Look: you can discourage cell use with a faraday cage or other shielding, as some here have mentioned. If you're using a jammer, f'crying out loud, you DEFINITELY need shielding, anyway, or you're going to be interfering with people well outside of your facility.

  • Re:FCC=BS (Score:4, Interesting)

    by Immerman (2627577) on Monday April 15, 2013 @11:44PM (#43458559)

    What do you mean "that way it's their choice"? Are you somehow forced to use your phone a second time? If you simply can't resist the temptation to answer then there's an off button or airplane mode that comes standard on every phone. As for being cheated - if the policy clearly states that obnoxious people will be asked to leave then you had fair warning as to the consequences of your actions, and even one personal warning in response to your obnoxiousness is being generous, after all YOU (as the person using their phone) are the one being rude, and your rudeness is impacting every single person within earshot or line-of-sight.

  • Time to compromise? (Score:3, Interesting)

    by GWBasic (900357) <slashdot@andrewr ... S.com minus city> on Tuesday April 16, 2013 @12:40AM (#43458789) Homepage
    I think its time to dedicate a very narrow-band low-frequency for a polite "bit." Any business should be able to apply to purchase a transmitter with a 25-foot radius that sets cell devices to silent or vibrate. Perfect for restaurants and theaters, yet it still allows people to use their devices.
  • by gordo3000 (785698) on Tuesday April 16, 2013 @12:58AM (#43458823)

    banks regularly jam signals on the trading floor during trading hours. In NYC I used to get perfect signal until 8:15 (or 8:30) and then got none at my seat until 5 PM every day. I could even tell when they changed settings from pure equity trading hours to CME trading hours. But, if I walked to the lobby of the trading floor I had full signal.

    That is one bank and I've been told by friends at other banks it's the same there.

  • by thegarbz (1787294) on Tuesday April 16, 2013 @03:19AM (#43459191)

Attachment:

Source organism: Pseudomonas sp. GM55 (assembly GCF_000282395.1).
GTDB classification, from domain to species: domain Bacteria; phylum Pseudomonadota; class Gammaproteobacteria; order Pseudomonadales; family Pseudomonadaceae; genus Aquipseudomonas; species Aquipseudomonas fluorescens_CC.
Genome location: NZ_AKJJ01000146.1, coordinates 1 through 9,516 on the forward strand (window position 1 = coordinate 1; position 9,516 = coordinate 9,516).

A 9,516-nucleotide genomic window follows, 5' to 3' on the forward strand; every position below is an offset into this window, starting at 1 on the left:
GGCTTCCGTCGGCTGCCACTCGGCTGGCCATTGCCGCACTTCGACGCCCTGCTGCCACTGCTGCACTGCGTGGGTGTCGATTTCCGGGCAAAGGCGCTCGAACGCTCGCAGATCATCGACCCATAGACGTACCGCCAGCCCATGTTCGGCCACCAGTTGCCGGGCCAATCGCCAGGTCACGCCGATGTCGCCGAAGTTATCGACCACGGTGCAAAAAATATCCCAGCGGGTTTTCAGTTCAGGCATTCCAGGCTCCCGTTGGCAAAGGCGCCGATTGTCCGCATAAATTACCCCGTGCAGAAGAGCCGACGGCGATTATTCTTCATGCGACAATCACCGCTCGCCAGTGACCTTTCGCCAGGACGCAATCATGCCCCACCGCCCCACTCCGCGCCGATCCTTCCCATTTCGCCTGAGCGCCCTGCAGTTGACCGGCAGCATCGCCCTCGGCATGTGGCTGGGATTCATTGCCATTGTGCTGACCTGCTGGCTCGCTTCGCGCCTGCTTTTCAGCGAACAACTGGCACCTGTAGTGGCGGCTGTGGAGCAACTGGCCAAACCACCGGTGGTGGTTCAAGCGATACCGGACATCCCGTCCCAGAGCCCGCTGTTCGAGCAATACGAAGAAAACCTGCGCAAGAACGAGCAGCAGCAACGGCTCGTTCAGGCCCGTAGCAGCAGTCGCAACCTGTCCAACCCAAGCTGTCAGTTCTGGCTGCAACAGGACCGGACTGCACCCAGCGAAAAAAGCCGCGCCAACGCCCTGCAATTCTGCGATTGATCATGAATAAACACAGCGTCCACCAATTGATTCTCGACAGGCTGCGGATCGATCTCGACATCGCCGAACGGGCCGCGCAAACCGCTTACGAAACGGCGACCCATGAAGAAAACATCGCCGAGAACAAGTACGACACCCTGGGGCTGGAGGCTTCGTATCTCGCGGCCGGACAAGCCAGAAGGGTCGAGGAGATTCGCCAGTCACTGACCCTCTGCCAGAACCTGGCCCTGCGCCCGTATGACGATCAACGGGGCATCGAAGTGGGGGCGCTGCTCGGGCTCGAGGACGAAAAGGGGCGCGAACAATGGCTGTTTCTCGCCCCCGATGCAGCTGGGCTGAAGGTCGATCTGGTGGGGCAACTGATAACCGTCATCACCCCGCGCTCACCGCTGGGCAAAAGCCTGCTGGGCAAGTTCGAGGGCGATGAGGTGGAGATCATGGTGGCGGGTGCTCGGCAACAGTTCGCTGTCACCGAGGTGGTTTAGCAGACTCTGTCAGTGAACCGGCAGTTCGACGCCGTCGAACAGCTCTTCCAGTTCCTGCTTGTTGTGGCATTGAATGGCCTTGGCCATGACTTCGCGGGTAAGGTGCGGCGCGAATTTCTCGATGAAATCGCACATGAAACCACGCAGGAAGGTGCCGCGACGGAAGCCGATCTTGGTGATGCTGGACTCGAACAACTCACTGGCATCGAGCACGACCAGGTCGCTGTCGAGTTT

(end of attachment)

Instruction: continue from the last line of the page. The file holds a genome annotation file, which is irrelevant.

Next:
You're right, but freedom goes both ways. The fundamental problem is that RF is a finicky beast that doesn't have a brick wall fall-off effect to prevent you from exceeding legitimate bounds. It's not illegal to block RF, it's only illegal to spew garbage into the spectrum, and many would probably say that since the enforcement of such effects relies on complaints rather than on compliance monitoring providing you ONLY jam signals on YOUR PRIVATE land, you would never actually get investigated.

    The reality though is that attempts to jam cells on your land effectively will nearly always involve some RF noise spewing off your land, in some frequencies maybe even reflecting off the atmosphere and landing elsewhere. I've seen many cases of bizarre RF coverage. Our 2-way system at work with it's omni directional antenna on a tower has problems some 500m down the road with almost line of sight, yet works just fine from my home 13km away in a valley, not on a hill.

    RF is in the real world quite unpredictable.

  • by Anonymous Coward on Tuesday April 16, 2013 @07:48AM (#43460173)

    One bank I used to work for, upon moving in, discovered that signal strength was awful on the floors they'd rented. They actually paid a company to measure signal strength at various points across the floor from various providers. So they then arranged with the major carriers to install antennas inside the building itself, on each floor. Perhaps during trading hours, they simply power down those antennas. But that's a different animal than jamming.

  • by quetwo (1203948) on Tuesday April 16, 2013 @12:36PM (#43463913) Homepage

    Every day at 8:45 my cell phone still has full bars, but can't place or receive phone calls. Turns out a train carrying 600 people is sitting right outside my window at the train stop. 20 minutes later, it get better when it moves on. Trust me, the explanation is often a lot easier if you look at it holistically.